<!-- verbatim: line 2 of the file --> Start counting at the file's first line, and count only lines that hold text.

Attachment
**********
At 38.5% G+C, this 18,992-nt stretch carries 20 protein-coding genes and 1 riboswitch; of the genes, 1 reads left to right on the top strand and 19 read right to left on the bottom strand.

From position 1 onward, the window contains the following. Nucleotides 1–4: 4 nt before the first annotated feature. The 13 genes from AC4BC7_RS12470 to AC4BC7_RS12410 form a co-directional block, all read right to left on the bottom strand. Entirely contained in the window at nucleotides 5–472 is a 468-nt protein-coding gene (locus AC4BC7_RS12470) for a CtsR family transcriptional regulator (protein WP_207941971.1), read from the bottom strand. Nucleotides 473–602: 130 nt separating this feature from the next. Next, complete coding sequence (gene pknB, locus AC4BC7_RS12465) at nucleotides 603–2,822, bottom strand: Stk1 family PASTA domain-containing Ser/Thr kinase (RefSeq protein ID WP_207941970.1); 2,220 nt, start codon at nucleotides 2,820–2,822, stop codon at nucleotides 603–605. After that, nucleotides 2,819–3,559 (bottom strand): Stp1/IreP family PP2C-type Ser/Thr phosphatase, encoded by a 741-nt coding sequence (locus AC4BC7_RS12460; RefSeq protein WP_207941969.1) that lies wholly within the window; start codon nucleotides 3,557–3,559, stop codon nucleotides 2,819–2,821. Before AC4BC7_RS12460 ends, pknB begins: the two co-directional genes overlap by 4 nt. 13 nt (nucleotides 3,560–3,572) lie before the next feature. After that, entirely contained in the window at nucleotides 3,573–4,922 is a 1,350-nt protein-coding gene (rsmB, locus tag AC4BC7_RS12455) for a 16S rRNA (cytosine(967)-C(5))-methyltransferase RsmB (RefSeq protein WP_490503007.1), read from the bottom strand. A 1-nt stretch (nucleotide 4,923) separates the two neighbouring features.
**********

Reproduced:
From position 1 onward, the window contains the following. Nucleotides 1–4: 4 nt before the first annotated feature. The 13 genes from AC4BC7_RS12470 to AC4BC7_RS12410 form a co-directional block, all read right to left on the bottom strand. Entirely contained in the window at nucleotides 5–472 is a 468-nt protein-coding gene (locus AC4BC7_RS12470) for a CtsR family transcriptional regulator (protein WP_207941971.1), read from the bottom strand. Nucleotides 473–602: 130 nt separating this feature from the next. Next, complete coding sequence (gene pknB, locus AC4BC7_RS12465) at nucleotides 603–2,822, bottom strand: Stk1 family PASTA domain-containing Ser/Thr kinase (RefSeq protein ID WP_207941970.1); 2,220 nt, start codon at nucleotides 2,820–2,822, stop codon at nucleotides 603–605. After that, nucleotides 2,819–3,559 (bottom strand): Stp1/IreP family PP2C-type Ser/Thr phosphatase, encoded by a 741-nt coding sequence (locus AC4BC7_RS12460; RefSeq protein WP_207941969.1) that lies wholly within the window; start codon nucleotides 3,557–3,559, stop codon nucleotides 2,819–2,821. Before AC4BC7_RS12460 ends, pknB begins: the two co-directional genes overlap by 4 nt. 13 nt (nucleotides 3,560–3,572) lie before the next feature. After that, entirely contained in the window at nucleotides 3,573–4,922 is a 1,350-nt protein-coding gene (rsmB, locus tag AC4BC7_RS12455) for a 16S rRNA (cytosine(967)-C(5))-methyltransferase RsmB (RefSeq protein WP_490503007.1), read from the bottom strand. A 1-nt stretch (nucleotide 4,923) separates the two neighbouring features.